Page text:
Death lists in the time of coronavirus

The COVID-19 pandemic has exposed crime and corruption in various countries and systems.

In some countries, funds set aside for small businesses were allocated to the politically well-connected, in others, crates of personal protective equipment destined for foreign countries were removed from storage and sold to other clients somehow. 

The number of hospital beds had been on a decline, especially in Western countries, even as populations aged. Factories producing masks or other PPEs were closed. As such, some countries lost a lot of money as corrupt officials exploited the situation.

Although Turkey has managed the coronavirus outbreak better than many countries, the country’s issues have become more apparent during the pandemic. But because it is usually the opposition who sees the problems, the ruling Justice and Development Party (AKP)’s base is still not perturbed by the situation. They even threaten those who are.

Rumours of a new coup attempt have been making the rounds recently, and AKP officials say such an attempt would be quashed like it was on July 15, 2016. Supporters of the party, meanwhile, admit to preparing kill lists and stockpiling weapons, as they vow to put a bloody end to any incident.

Last week it became clear that some of these lists were in fact lists of neighbours.

One would have to be blind not to see that Turkey may end up having a real civil war at the end of this dangerous discourse. While polls show a decline in the AKP’s support, it is understood that a certain group of people who enjoy the bounty brought by governmental power will not accept a losing outcome in a democratic election, and may even try their luck at gaining power without any elections at all.

Turkey’s history is full of “lists,” the most famous of which was the list of Kurdish business people to be extorted during the “dirty civil war” period of the ‘90s. After the infamous car accident near the town of Susurluk, which revealed the connections of Turkish state officials to illegal organisations and the criminal underworld in 1996, the public heard for the first time of a list of people who allegedly aided the Kurdistan Workers’ Party (PKK), an outlawed group that has fought for Kurdish self-rule in Turkey since 1984.

Kurdish business people included in this list were abducted and killed if they refused to pay sizeable sums for their freedom. Turkey denied the existence of this list for years, but it resurfaced inside the Gendarmerie Command later.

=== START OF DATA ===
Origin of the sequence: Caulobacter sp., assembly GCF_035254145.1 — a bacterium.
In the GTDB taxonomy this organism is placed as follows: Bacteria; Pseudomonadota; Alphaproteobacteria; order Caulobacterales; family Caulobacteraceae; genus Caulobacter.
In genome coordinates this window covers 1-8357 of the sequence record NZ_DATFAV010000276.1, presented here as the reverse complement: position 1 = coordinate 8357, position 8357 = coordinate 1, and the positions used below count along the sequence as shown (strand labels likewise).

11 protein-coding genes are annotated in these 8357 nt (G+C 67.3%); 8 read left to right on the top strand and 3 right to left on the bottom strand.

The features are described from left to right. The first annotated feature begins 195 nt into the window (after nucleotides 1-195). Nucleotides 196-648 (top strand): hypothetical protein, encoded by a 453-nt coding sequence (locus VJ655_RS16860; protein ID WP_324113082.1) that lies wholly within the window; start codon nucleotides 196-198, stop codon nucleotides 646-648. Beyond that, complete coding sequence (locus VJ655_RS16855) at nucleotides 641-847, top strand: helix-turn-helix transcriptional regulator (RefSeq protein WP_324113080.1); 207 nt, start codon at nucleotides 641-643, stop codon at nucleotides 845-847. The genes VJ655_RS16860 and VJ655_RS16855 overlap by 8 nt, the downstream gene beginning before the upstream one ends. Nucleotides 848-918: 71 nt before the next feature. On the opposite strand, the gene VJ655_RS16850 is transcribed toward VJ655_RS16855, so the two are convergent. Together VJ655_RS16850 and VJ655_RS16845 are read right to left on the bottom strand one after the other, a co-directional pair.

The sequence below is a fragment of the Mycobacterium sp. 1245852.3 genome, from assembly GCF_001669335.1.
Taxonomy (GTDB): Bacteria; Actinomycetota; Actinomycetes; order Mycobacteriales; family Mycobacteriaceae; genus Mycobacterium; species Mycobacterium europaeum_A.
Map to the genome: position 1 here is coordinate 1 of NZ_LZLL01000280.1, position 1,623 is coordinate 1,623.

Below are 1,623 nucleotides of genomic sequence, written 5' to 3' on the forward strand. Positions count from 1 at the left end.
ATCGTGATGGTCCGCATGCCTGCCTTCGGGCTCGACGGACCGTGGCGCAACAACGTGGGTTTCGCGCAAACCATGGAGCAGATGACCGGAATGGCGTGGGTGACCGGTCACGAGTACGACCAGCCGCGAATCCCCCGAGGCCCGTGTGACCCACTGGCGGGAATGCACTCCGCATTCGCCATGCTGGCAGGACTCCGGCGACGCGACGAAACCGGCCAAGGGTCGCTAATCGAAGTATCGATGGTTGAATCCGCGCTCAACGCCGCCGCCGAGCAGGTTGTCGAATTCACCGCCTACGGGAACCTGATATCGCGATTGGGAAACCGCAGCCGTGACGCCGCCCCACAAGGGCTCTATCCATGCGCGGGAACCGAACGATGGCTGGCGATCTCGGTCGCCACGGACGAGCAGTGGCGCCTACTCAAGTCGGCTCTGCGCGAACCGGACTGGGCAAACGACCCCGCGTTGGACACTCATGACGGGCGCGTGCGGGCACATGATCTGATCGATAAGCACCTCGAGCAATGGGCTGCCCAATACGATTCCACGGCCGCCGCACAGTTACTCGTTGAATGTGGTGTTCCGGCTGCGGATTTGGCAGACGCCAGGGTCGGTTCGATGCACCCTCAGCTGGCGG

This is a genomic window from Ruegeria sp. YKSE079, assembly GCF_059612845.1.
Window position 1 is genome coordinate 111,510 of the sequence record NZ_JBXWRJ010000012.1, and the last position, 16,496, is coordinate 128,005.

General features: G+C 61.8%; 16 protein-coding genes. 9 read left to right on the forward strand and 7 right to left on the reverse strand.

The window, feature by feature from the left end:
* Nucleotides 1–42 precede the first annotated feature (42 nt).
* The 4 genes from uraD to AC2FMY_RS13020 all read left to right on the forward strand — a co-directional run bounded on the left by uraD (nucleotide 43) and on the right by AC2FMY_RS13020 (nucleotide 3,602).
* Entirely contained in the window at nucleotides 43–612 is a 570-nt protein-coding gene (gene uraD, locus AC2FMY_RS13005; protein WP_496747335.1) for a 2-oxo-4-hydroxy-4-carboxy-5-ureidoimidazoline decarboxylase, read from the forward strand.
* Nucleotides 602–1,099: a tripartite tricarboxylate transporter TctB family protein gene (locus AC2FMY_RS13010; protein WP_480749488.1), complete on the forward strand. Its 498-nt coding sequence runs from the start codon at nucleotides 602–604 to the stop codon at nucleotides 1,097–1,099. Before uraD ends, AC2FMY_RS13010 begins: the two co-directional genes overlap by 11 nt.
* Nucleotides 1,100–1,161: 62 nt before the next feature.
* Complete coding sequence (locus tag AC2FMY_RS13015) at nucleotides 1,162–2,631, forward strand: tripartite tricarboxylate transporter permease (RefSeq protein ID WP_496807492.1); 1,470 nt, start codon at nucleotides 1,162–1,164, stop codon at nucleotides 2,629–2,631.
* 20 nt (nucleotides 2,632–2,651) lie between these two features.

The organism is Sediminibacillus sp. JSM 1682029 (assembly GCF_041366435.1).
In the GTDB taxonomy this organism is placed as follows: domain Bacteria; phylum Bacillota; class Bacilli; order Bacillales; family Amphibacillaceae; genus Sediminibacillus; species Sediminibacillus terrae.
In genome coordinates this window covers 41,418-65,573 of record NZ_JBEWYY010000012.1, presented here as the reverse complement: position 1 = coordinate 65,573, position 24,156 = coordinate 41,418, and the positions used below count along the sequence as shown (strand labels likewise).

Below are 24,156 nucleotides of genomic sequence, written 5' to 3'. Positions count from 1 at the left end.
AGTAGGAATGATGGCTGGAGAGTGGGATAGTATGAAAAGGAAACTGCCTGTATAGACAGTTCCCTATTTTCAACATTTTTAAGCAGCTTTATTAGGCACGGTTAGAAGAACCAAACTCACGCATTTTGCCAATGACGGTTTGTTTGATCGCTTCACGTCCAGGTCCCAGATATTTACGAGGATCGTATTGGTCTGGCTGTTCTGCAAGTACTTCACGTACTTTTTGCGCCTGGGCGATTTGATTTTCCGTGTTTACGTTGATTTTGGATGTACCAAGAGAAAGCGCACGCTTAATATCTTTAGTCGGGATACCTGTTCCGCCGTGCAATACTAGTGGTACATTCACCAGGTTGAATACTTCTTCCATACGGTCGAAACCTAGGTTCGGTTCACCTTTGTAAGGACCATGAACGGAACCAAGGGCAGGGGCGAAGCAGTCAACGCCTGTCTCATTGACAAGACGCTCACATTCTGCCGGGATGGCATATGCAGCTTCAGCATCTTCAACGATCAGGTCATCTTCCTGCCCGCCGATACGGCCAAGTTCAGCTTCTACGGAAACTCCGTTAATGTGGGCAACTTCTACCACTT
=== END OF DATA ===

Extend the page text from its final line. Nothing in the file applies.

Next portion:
The Ergenekon trials - where high-ranking military personnel, politicians, journalists and civil society figures were accused of forming an armed organised crime empire to overthrow the government - also mentioned some lists, including names of thousands to be arrested and detained in stadiums in case of a coup.

Apparently, the AKP government is making the same mistake and writing up new lists.

Lists have their place in the world of graphic novels too, with one pertinent example being “X” by Mike Richardson and Chris Warner that came out of Dark Horse Comics.


In the story, the vigilante known only as “X”, who wears a one-eyed mask chained to his neck, kills corrupt politicians, police officers, business people and members of the mafia. X’s victims receive a photo of themselves marked with either one or two symbols, with a slash signifying a warning and a cross signifying outright death.

The character is reminiscent of Batman at first glance, but differs wildly with regards to killing. In this sense, he more closely resembles Rendel, Finland’s first superhero created by Jesse Haaja.


However, neither X nor Rendel put their neighbours or people who oppose them on death lists. They always go after the corrupt and the criminal. In Turkey, it seems anybody who stands against the government will end up on one of these lists.

As the coronavirus puts the world through rough times, people stuck inside their homes grow more and more pessimistic and irritated. Nobody expects the world to go back to the way it was before. We will live under a “new normal” from now on. It will be tough at first, but humanity will somehow adapt to this period. 

That said, increased pressure against dissidents and the presence of death lists can never be accepted as a new normal. Governments who try to remain in power through such ideas are destined to lose every time, just like infectious diseases.

The opinions expressed in this column are those of the author and do not necessarily reflect those of Ahval.